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December 19, 1980

Home Delivery and Neonatal Mortality in North Carolina

Author Affiliations

From the Family Planning Evaluation Division, Center for Disease Control, Atlanta (Drs Burnett and Tyler and Ms Rooks); the Maternal and Child Health Branch, Division of Health Services, State of North Carolina, Raleigh (Mr Jones); the Department of Biostatistics, Emory University, Atlanta (Ms Chen); and the Department of Maternal and Child Health, School of Public Health, University of North Carolina, Chapel Hill (Dr Miller). Dr Burnett is currently director, Northeast Health District, Georgia Department of Human Resources, Athens. Ms Rooks is currently expert consultant with the Office of the Surgeon General, Washington, DC.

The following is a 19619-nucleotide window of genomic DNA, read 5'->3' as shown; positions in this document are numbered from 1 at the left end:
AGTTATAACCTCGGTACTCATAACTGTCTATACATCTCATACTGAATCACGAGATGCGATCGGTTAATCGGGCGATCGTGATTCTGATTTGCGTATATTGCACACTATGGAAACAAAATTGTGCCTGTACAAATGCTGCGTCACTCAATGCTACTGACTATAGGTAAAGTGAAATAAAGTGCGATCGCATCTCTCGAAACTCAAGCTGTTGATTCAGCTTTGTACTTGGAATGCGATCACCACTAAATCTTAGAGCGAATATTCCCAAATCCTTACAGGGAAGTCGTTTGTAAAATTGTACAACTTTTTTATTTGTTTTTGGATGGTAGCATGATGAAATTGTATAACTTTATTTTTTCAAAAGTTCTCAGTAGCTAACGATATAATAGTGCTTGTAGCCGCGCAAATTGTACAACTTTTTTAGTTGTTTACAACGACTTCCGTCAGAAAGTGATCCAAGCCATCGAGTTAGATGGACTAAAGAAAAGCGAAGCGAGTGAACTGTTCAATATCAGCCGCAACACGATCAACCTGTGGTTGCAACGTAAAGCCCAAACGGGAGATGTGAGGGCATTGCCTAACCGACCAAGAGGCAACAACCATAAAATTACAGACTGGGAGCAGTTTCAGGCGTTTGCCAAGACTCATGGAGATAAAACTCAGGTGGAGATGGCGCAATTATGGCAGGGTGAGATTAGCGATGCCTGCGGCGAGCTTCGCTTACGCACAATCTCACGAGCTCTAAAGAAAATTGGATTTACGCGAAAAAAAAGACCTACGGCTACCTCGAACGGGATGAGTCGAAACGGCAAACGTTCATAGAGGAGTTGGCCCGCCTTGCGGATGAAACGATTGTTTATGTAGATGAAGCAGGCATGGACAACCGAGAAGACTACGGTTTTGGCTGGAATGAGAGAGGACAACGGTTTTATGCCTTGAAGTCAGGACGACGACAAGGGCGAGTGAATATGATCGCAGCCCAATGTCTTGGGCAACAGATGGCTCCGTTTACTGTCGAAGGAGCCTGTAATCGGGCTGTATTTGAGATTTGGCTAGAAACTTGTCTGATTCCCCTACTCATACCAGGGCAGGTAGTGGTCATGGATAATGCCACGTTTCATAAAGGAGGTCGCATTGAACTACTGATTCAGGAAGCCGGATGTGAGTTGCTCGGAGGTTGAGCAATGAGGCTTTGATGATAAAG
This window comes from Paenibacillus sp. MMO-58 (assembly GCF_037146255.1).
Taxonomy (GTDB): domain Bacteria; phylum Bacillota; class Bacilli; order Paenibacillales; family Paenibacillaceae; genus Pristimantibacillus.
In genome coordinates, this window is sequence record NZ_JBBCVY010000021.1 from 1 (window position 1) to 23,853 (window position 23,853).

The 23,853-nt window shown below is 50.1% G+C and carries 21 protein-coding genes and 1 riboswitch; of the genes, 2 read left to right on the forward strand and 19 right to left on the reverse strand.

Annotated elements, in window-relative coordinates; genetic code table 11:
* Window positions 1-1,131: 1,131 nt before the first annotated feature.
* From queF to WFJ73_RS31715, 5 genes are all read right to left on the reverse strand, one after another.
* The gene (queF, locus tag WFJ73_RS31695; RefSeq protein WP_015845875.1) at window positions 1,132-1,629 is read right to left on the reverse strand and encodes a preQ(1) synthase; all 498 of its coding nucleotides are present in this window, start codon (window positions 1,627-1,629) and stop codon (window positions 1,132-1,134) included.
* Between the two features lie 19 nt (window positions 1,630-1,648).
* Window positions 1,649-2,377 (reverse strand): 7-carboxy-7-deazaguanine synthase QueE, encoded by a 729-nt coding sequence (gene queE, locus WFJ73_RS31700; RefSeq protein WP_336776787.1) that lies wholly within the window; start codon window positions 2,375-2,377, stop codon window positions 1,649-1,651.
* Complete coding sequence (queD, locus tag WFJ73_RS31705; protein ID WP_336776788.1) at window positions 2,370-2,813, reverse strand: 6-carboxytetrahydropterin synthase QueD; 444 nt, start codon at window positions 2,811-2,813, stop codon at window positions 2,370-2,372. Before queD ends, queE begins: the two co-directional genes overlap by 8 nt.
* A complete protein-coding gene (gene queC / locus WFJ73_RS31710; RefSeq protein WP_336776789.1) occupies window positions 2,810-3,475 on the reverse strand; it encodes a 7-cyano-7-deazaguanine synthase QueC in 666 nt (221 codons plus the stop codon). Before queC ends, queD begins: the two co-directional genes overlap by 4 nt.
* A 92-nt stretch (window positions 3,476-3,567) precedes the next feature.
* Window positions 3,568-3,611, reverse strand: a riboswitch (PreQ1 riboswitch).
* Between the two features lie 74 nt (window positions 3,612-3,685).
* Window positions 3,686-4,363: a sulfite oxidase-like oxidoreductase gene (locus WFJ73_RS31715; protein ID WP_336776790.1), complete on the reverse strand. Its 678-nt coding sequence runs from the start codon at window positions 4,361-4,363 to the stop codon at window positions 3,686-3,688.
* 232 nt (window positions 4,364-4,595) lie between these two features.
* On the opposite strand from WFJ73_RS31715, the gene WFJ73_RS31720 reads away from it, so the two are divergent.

JAMA. 1980;244(24):2741-2745. doi:10.1001/jama.1980.03310240033019

Neonatal mortality is examined by place and circumstances of delivery in North Carolina during 1974 through 1976 with attention given to home delivery. Planned home deliveries by lay-midwives resulted in three neonatal deaths per 1,000 live births; planned home deliveries without a lay-midwife, 30 neonatal deaths per 1,000 live births; and unplanned home deliveries, 120 neonatal deaths per 1,000 live births. The women whose babies were delivered by lay-midwives were screened in county health departments and found to be medically at low risk of complication, despite having demographic characteristics associated with high-risk of neonatal mortality. Conversely, the women delivered at home without known prenatal screening or a trained attendant had low-risk demographic characteristics but experienced a high rate of neonatal mortality. Planning, prenatal screening, and attendanttraining were important in differentiating the risk of neonatal mortality in this uncontrolled, observational study.

(JAMA 1980;244:2741-2745)